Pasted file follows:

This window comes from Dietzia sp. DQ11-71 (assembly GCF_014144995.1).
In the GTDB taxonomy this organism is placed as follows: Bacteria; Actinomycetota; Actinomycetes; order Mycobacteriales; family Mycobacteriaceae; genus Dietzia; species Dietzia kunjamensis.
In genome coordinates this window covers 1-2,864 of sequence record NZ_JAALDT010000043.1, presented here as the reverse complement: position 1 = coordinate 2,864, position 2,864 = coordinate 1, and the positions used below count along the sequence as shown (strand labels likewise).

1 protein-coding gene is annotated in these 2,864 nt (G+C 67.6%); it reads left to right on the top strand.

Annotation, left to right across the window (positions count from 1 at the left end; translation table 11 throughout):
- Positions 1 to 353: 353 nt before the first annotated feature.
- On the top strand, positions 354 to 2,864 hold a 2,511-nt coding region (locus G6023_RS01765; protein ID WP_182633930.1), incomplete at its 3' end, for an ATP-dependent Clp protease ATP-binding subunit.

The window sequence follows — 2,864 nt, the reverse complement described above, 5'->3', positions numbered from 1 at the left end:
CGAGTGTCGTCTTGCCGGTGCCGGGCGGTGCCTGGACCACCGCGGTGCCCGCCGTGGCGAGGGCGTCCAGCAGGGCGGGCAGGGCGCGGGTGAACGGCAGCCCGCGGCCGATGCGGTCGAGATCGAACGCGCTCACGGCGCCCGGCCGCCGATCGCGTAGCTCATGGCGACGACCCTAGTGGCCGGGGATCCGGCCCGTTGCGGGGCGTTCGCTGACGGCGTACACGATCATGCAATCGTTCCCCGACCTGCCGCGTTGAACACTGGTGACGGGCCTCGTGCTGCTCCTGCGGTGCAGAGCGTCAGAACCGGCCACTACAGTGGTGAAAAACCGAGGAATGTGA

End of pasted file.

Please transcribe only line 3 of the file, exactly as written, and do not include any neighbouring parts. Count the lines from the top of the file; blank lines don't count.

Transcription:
In genome coordinates this window covers 1-2,864 of sequence record NZ_JAALDT010000043.1, presented here as the reverse complement: position 1 = coordinate 2,864, position 2,864 = coordinate 1, and the positions used below count along the sequence as shown (strand labels likewise).